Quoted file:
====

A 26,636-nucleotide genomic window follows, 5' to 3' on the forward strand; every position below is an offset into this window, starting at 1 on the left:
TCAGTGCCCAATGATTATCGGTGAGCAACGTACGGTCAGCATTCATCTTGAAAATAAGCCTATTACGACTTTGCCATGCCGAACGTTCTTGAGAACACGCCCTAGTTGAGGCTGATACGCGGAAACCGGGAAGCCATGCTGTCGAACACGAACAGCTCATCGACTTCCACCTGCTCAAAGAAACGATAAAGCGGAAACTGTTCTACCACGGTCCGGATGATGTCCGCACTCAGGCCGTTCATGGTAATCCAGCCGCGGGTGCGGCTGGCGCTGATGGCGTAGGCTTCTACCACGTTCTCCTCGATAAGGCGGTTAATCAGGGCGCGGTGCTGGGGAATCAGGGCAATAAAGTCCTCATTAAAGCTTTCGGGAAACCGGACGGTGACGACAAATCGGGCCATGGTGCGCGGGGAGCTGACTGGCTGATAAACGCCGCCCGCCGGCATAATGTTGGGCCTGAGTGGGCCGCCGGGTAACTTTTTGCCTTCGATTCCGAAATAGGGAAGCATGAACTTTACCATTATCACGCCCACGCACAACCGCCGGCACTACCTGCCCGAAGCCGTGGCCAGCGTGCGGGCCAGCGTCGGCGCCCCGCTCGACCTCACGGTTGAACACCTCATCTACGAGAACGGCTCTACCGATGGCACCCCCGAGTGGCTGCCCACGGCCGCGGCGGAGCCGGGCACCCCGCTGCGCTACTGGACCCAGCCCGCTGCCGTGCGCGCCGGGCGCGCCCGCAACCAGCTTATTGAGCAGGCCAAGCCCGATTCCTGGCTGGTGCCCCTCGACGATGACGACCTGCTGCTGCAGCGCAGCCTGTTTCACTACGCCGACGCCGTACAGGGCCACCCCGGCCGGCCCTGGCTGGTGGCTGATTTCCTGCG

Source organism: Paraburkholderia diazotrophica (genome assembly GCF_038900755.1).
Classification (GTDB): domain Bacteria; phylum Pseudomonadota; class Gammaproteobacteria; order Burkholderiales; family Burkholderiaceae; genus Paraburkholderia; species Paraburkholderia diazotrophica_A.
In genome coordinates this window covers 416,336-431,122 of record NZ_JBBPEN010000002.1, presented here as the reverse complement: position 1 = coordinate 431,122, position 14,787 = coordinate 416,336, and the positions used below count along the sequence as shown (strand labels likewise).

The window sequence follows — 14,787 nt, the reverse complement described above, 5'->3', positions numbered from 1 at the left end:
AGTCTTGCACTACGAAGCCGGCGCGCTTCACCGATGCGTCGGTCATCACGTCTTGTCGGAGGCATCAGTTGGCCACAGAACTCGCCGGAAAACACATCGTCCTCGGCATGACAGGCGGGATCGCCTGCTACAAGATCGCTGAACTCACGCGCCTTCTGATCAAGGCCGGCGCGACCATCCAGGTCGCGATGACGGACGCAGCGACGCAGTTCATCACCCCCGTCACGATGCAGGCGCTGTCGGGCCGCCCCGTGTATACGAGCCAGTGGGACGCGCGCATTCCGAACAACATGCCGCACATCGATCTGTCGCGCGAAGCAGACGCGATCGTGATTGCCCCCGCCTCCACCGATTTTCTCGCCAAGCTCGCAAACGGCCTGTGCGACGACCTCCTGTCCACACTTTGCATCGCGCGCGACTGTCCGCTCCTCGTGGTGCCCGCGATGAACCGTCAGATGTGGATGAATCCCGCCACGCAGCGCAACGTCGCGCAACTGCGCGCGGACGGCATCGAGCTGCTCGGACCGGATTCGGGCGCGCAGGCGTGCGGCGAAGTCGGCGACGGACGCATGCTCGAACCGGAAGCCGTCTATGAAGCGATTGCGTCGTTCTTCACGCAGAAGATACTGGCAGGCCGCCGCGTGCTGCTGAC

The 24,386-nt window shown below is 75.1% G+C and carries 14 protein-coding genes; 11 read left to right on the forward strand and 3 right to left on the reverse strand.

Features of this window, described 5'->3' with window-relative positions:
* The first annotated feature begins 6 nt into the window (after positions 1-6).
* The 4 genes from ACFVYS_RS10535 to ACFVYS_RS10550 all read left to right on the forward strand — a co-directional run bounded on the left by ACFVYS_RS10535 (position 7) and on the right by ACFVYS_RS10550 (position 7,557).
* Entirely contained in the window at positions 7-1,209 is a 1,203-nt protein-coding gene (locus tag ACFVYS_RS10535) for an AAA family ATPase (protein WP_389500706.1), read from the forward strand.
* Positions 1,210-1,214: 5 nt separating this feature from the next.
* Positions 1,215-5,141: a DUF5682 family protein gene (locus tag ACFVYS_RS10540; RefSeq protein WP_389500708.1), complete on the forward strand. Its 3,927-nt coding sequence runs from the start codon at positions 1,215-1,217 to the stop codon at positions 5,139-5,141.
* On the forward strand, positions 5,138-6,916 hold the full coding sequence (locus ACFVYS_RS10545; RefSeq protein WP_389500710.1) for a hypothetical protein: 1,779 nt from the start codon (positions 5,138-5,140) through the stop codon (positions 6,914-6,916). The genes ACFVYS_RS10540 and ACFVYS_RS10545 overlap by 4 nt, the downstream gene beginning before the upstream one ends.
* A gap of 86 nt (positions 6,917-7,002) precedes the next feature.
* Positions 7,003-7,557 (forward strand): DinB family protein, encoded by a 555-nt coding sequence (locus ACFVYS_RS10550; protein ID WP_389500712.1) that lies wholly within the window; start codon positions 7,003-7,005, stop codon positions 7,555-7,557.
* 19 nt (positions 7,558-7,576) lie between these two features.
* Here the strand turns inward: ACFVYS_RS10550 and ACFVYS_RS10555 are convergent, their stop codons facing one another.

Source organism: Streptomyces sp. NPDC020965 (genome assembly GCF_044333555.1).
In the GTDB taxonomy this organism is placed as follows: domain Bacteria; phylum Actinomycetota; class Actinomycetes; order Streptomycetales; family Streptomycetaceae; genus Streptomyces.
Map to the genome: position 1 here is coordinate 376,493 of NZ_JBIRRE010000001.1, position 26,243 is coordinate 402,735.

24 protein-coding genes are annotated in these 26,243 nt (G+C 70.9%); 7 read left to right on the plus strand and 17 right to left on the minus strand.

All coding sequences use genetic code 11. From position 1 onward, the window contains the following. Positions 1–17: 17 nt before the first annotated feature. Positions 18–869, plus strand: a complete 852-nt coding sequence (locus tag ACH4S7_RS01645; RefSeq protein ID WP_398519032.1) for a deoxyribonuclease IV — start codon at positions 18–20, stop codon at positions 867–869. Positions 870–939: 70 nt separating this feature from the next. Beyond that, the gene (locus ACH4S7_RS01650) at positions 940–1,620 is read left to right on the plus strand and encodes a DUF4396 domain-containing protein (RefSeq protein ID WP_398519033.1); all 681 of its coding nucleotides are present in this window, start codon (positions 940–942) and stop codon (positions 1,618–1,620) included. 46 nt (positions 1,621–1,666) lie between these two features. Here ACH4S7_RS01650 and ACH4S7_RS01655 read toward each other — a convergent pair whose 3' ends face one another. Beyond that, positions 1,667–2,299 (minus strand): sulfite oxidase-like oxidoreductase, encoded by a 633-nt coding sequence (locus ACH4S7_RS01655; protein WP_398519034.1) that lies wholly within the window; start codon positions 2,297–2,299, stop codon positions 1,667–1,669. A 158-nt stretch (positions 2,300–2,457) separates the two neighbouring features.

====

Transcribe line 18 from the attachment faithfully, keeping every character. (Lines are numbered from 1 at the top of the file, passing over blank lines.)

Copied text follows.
* 19 nt (positions 7,558-7,576) lie between these two features.